Letter to the Editor
One of the missing parts of the conversation is that unless the citizenry “buy-in” and collaborate with government policy, it does not usually work as well as intended. Thus if we have proportional representation more or less all interests are at the table, just as in any successful relationship, most needs can be represented, and the solutions that are acceptable negotiated. These are then more likely to be supported in their application, sustainable rather than lurching left and right and successful; also likely to be reflected in less polarization in our society. This would be leadership in every sense.
The book “The Righteous Mind”, is based on published peer-reviewed research on traditionally “right” vs. “left “ wing people. It informs us that fairness/justice is a moral issue for Left-wing people. Morality meaning something that is experienced as a self-evident fundamental assumption about what is right; i.e. not based on, nor requiring any other assumptions. For Right wing people, predictability, the appearance of clarity and control are an equivalent moral issue that is experienced as obvious. Both are capable of producing outrage and deadlock. I would submit that Right wing people tend to be better at the details of implementation but have little patience for complexity and often miss the indirect implications of their choices (e.g. bigger wealth gap means more crime and the need to live in gated communities), whereas Left wing people often feel good about the principles of fairness and justice being affirmed but are not very good at examining the details of implementation – how is that policy going to work? I would submit that this is why we need each other and need to learn to work together.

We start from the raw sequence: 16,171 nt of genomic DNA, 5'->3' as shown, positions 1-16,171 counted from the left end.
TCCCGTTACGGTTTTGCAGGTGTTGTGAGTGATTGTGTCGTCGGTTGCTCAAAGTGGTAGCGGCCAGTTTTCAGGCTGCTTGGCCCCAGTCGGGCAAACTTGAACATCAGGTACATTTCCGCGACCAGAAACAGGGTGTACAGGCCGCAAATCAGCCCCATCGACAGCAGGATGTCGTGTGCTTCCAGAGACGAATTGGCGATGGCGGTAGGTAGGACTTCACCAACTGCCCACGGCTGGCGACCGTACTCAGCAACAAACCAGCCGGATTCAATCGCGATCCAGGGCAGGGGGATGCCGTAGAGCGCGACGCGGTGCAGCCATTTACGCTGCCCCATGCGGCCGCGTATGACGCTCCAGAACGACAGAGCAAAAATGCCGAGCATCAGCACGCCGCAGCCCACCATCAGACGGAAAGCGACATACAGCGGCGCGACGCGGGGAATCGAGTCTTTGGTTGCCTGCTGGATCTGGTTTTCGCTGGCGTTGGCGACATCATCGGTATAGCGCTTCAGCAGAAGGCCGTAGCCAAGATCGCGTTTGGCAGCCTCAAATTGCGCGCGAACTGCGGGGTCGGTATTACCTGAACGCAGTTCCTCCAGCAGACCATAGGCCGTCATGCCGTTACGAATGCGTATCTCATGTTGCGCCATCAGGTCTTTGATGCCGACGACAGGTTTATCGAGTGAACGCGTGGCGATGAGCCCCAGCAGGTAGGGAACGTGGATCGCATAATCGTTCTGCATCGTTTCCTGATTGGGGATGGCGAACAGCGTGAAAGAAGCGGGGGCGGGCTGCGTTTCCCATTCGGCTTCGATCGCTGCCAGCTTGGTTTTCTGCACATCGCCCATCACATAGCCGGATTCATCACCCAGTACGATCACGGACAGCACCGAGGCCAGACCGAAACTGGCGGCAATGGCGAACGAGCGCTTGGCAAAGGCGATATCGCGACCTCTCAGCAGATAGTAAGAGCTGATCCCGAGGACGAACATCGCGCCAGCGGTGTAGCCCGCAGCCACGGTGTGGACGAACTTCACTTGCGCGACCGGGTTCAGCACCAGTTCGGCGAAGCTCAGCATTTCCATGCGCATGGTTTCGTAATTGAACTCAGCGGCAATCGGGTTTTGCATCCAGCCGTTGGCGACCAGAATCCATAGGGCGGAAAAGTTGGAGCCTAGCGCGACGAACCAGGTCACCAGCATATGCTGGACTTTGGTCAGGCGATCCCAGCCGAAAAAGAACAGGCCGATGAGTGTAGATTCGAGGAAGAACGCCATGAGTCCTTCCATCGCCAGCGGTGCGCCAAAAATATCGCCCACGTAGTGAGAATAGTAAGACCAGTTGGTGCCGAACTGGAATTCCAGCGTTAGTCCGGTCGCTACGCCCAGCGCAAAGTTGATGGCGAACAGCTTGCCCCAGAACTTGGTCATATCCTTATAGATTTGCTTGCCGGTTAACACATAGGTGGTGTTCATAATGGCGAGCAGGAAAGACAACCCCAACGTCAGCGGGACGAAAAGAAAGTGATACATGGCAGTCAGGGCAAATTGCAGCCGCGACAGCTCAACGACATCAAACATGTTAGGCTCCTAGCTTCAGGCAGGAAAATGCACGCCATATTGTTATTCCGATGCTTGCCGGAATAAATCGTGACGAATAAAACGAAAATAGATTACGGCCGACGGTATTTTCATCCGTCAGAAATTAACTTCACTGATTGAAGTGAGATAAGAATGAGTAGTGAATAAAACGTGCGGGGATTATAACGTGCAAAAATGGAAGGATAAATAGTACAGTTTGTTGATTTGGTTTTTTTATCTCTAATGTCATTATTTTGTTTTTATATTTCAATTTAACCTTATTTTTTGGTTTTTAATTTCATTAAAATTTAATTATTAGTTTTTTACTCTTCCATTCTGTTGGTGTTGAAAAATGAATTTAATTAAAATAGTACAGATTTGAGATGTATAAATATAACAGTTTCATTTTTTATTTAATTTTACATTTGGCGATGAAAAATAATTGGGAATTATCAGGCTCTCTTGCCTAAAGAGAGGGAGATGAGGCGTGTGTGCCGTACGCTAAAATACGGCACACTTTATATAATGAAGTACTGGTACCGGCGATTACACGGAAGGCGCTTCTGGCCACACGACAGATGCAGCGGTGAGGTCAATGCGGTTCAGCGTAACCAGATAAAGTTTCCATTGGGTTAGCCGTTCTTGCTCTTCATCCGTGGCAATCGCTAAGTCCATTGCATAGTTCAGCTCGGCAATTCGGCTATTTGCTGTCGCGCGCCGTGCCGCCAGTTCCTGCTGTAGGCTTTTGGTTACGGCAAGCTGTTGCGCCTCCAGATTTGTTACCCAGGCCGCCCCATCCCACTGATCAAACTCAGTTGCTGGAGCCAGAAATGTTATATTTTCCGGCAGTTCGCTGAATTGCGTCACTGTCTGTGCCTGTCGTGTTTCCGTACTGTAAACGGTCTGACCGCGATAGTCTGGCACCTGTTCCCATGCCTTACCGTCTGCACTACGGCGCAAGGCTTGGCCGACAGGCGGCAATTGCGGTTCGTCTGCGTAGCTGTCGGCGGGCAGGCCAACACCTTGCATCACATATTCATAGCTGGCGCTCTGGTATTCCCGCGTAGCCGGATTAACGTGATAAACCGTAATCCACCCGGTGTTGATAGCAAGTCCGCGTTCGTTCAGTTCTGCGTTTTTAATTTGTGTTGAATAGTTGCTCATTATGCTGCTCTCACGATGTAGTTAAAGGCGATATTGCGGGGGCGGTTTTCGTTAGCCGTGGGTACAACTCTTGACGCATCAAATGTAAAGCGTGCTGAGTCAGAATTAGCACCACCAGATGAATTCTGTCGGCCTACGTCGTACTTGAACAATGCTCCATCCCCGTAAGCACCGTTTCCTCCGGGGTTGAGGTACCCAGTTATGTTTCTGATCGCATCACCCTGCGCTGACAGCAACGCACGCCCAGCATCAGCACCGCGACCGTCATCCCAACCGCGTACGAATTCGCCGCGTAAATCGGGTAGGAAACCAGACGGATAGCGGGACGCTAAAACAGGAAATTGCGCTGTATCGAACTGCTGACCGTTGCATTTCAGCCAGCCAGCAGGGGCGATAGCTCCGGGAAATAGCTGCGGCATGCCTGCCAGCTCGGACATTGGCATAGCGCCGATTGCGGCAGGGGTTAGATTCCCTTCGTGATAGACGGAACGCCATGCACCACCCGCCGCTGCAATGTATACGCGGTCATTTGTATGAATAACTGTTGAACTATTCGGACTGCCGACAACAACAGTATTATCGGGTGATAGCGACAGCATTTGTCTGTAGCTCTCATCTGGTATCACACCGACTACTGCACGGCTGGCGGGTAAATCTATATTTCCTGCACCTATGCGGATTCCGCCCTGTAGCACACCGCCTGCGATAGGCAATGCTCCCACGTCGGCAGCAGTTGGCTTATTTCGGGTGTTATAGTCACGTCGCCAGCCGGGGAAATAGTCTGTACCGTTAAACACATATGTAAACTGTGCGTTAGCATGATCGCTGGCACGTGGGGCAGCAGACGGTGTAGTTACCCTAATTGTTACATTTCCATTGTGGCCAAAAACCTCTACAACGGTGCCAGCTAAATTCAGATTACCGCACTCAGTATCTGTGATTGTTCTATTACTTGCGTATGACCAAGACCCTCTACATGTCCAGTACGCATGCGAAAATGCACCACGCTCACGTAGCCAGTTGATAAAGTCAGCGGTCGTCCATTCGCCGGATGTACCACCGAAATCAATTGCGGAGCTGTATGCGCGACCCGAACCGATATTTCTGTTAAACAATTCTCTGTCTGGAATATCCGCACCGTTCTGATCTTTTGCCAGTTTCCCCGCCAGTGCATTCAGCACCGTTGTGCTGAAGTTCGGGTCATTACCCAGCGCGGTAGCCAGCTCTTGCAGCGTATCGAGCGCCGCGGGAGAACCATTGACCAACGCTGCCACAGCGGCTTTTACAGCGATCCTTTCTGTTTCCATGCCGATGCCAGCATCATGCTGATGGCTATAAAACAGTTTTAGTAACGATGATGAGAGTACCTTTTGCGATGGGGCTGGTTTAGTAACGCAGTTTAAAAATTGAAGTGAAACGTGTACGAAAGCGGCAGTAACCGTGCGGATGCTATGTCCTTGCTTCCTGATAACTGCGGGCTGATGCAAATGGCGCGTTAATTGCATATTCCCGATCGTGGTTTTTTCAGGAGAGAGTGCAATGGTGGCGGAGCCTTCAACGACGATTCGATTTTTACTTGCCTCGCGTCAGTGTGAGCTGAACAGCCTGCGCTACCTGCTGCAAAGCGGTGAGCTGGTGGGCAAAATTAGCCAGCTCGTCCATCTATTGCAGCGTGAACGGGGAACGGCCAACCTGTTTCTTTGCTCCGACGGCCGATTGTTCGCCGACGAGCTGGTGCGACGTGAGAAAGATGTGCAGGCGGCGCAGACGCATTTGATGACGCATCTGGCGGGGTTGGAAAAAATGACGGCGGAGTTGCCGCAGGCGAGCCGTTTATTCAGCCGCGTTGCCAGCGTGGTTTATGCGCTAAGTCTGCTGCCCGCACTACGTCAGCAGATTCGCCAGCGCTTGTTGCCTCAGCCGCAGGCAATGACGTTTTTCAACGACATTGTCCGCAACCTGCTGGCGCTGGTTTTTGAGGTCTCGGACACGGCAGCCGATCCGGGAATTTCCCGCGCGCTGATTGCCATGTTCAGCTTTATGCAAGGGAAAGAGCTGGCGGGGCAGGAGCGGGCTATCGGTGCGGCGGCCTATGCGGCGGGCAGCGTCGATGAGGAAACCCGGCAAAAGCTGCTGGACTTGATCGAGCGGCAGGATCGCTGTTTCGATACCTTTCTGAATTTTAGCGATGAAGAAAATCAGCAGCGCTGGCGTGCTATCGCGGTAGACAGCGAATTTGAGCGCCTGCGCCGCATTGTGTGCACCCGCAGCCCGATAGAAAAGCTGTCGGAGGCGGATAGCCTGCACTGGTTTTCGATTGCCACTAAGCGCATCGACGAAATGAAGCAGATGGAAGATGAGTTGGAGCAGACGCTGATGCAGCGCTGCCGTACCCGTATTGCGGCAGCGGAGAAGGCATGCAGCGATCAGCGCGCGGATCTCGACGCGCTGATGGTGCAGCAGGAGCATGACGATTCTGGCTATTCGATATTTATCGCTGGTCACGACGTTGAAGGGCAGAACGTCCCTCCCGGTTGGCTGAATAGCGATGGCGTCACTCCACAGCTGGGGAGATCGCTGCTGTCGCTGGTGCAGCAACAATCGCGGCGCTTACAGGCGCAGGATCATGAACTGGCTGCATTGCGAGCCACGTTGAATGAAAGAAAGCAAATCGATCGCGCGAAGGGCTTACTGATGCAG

Lastly, it is important to remind people that the legislation includes a chance to re-assess if the voting system is working with the second election that follows.
As a semi-retired MD, I have no vested special interest and lots of experience with relationships.
Andre C. Piver MD | Canyon